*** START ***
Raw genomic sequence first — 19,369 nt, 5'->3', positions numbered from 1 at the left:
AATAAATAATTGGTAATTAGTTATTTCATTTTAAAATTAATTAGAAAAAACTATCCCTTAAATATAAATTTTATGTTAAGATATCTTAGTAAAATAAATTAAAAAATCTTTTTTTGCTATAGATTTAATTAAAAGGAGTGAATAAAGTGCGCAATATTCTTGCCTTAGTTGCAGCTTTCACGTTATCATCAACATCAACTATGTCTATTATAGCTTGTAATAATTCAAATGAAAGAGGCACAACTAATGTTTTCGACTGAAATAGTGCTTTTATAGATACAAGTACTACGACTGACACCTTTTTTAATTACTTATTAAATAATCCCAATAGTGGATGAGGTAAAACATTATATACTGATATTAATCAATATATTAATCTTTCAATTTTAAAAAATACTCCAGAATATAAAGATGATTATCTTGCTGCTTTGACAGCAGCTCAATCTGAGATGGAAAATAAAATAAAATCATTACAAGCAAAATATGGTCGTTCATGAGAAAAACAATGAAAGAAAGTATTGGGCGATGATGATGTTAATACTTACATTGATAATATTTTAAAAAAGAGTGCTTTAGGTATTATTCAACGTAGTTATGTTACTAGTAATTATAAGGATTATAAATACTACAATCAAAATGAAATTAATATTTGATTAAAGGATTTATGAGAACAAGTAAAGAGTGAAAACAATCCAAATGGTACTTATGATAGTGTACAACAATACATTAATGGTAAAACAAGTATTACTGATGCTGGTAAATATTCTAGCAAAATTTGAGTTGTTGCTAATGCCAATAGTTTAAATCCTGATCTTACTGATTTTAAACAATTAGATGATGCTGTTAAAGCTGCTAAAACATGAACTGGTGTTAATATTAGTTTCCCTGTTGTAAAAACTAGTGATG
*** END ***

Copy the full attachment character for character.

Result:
Raw genomic sequence first — 19,369 nt, 5'->3', positions numbered from 1 at the left:
AATAAATAATTGGTAATTAGTTATTTCATTTTAAAATTAATTAGAAAAAACTATCCCTTAAATATAAATTTTATGTTAAGATATCTTAGTAAAATAAATTAAAAAATCTTTTTTTGCTATAGATTTAATTAAAAGGAGTGAATAAAGTGCGCAATATTCTTGCCTTAGTTGCAGCTTTCACGTTATCATCAACATCAACTATGTCTATTATAGCTTGTAATAATTCAAATGAAAGAGGCACAACTAATGTTTTCGACTGAAATAGTGCTTTTATAGATACAAGTACTACGACTGACACCTTTTTTAATTACTTATTAAATAATCCCAATAGTGGATGAGGTAAAACATTATATACTGATATTAATCAATATATTAATCTTTCAATTTTAAAAAATACTCCAGAATATAAAGATGATTATCTTGCTGCTTTGACAGCAGCTCAATCTGAGATGGAAAATAAAATAAAATCATTACAAGCAAAATATGGTCGTTCATGAGAAAAACAATGAAAGAAAGTATTGGGCGATGATGATGTTAATACTTACATTGATAATATTTTAAAAAAGAGTGCTTTAGGTATTATTCAACGTAGTTATGTTACTAGTAATTATAAGGATTATAAATACTACAATCAAAATGAAATTAATATTTGATTAAAGGATTTATGAGAACAAGTAAAGAGTGAAAACAATCCAAATGGTACTTATGATAGTGTACAACAATACATTAATGGTAAAACAAGTATTACTGATGCTGGTAAATATTCTAGCAAAATTTGAGTTGTTGCTAATGCCAATAGTTTAAATCCTGATCTTACTGATTTTAAACAATTAGATGATGCTGTTAAAGCTGCTAAAACATGAACTGGTGTTAATATTAGTTTCCCTGTTGTAAAAACTAGTGATG